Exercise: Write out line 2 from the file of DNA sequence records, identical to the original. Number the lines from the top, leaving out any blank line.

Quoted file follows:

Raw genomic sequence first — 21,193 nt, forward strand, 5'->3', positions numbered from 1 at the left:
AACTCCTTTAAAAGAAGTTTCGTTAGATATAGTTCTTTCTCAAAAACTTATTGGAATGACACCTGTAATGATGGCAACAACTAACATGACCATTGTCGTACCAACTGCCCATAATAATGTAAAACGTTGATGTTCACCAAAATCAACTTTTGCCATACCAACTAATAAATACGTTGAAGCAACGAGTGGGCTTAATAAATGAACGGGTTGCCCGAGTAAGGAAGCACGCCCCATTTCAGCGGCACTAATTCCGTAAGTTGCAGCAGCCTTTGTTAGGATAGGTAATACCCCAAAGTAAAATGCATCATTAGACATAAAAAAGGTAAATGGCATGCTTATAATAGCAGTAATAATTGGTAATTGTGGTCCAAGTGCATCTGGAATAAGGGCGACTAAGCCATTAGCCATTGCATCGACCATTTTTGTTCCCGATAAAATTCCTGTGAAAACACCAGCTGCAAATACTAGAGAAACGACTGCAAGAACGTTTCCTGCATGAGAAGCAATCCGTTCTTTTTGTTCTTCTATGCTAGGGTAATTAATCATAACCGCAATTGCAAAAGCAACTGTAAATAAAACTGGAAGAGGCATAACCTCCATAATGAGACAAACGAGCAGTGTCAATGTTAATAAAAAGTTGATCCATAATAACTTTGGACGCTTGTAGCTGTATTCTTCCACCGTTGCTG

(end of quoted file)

AACTCCTTTAAAAGAAGTTTCGTTAGATATAGTTCTTTCTCAAAAACTTATTGGAATGACACCTGTAATGATGGCAACAACTAACATGACCATTGTCGTACCAACTGCCCATAATAATGTAAAACGTTGATGTTCACCAAAATCAACTTTTGCCATACCAACTAATAAATACGTTGAAGCAACGAGTGGGCTTAATAAATGAACGGGTTGCCCGAGTAAGGAAGCACGCCCCATTTCAGCGGCACTAATTCCGTAAGTTGCAGCAGCCTTTGTTAGGATAGGTAATACCCCAAAGTAAAATGCATCATTAGACATAAAAAAGGTAAATGGCATGCTTATAATAGCAGTAATAATTGGTAATTGTGGTCCAAGTGCATCTGGAATAAGGGCGACTAAGCCATTAGCCATTGCATCGACCATTTTTGTTCCCGATAAAATTCCTGTGAAAACACCAGCTGCAAATACTAGAGAAACGACTGCAAGAACGTTTCCTGCATGAGAAGCAATCCGTTCTTTTTGTTCTTCTATGCTAGGGTAATTAATCATAACCGCAATTGCAAAAGCAACTGTAAATAAAACTGGAAGAGGCATAACCTCCATAATGAGACAAACGAGCAGTGTCAATGTTAATAAAAAGTTGATCCATAATAACTTTGGACGCTTGTAGCTGTATTCTTCCACCGTTGCTG